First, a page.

A six-figure GMC Syclone and Typhoon might not be so ridiculous

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Thirty years on from Car and Driver’s immortal GMC Syclone v. Ferrari 348 comparison test, it seems the wonderful-‘n’-whacky overboosted minitruck still kicks Maranello’s rosso rump. As long we’re keeping to the original parameters of that test, anyway; in 2022, GMC’s blocky, steroidal interpretation of a Buick Grand National ute still scoots down the quarter-mile and cracks 0-to-60 mph quicker than a Ferrari 348—all for a price that’s more Port Aransas than Portofino.

That bit about the price was a long-held truth right up until this week, when a 1991 Syclone and a ’93 Typhoon—the truck’s closed-cabin SUV sibling—claimed $113,000 and $180,000 respectively on Bring a Trailer. Compare this to the Hagerty Price Guide’s $116,000 value for a condition #1 (Concours) Ferrari 348 from the latter model year. Ferrari money for two early 1990s GMC trucks with delivery miles? In this market, you betcha.

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Our gut instinct tells us both sales are likely outliers, and despite the redlined rise in collector car prices, we think this isn’t the new norm going forward. Still, there’s something happening here; back in September, BaT sold a 1400-mile Syclone for $78,750, a moonshot away from the HPG‘s $44,000 value for a truck in #1 (Concours) condition. Go further down the chain, and RM Sotheby’s nabbed $62,920 for a 2228-mile Syclone at its 2020 Auburn auction.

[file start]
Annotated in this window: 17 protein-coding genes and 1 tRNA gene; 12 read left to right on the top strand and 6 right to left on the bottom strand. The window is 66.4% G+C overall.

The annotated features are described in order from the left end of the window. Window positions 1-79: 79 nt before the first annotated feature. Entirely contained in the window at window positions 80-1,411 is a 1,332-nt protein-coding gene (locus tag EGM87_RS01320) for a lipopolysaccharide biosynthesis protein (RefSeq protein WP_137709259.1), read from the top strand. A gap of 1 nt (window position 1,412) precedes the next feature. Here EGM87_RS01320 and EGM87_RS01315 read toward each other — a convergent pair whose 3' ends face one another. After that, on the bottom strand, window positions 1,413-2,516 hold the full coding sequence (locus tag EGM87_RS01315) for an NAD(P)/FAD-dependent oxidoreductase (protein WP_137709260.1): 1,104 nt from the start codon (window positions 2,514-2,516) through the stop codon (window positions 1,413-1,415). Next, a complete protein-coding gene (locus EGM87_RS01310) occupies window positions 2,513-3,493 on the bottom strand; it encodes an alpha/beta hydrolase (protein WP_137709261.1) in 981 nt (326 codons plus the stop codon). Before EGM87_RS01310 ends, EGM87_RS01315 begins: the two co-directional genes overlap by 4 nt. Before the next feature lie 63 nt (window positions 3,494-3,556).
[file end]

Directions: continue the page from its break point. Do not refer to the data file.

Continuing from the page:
So, $113,000 for a 250-mile Syclone might not be as bananas as you think. Yes, it’s still an outrageous sum paid for a compact GMC truck, but it’s not quite as far out of line as that six-figure number might suggest. For now, recent sales of Syclones wearing medium-to-high miles remain in step with the HPG and usually don’t crest past the $40,000 mark. Even if the miles are on the lower end, keep an eye on the bidding room temperature; Mecum sold a 9600-mile example for $34,650 at last year’s Tulsa sale.

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This record-setting Typhoon is a different story. Strong bidding on this 272-mile SUV settled at $111,000, before the sledgehammer $175,000 winning bid landed with two minutes left on the bid clock. As many of the sale comments note, this bombshell was immediately suspect. Aside from the obvious $64,000 bazooka-blast bid, the winning bidder was a freshly created account with no bidding, selling, or commenting activity whatsoever. At the moment, the sale remains marked as “Sold,” with no further comment or clarification from the BaT team. We’ll keep an eye on it.

Even reverting to the Typhoon’s second-highest bid of $111,000, these are both landmark sales for the Sy-Ty twins. Records for the models, but not the marque; as of this writing, the most expensive GMC sold at auction is the $2.5 million paid last March for the first production example of the 2022 GMC Hummer EV pickup at Barrett-Jackson’s 2021 Scottsdale sale. Eliminate this outlier charity sale, and the hypothetical $116,000 winning bid for the Typhoon (including buyer’s fee) isn’t even the most expensive GMC on Bring a Trailer; during the same month that saw that GMC Hummer sale, a pristine restomod 1975 GMC Jimmy High Sierra tapped out at a $132,000 winning bid.

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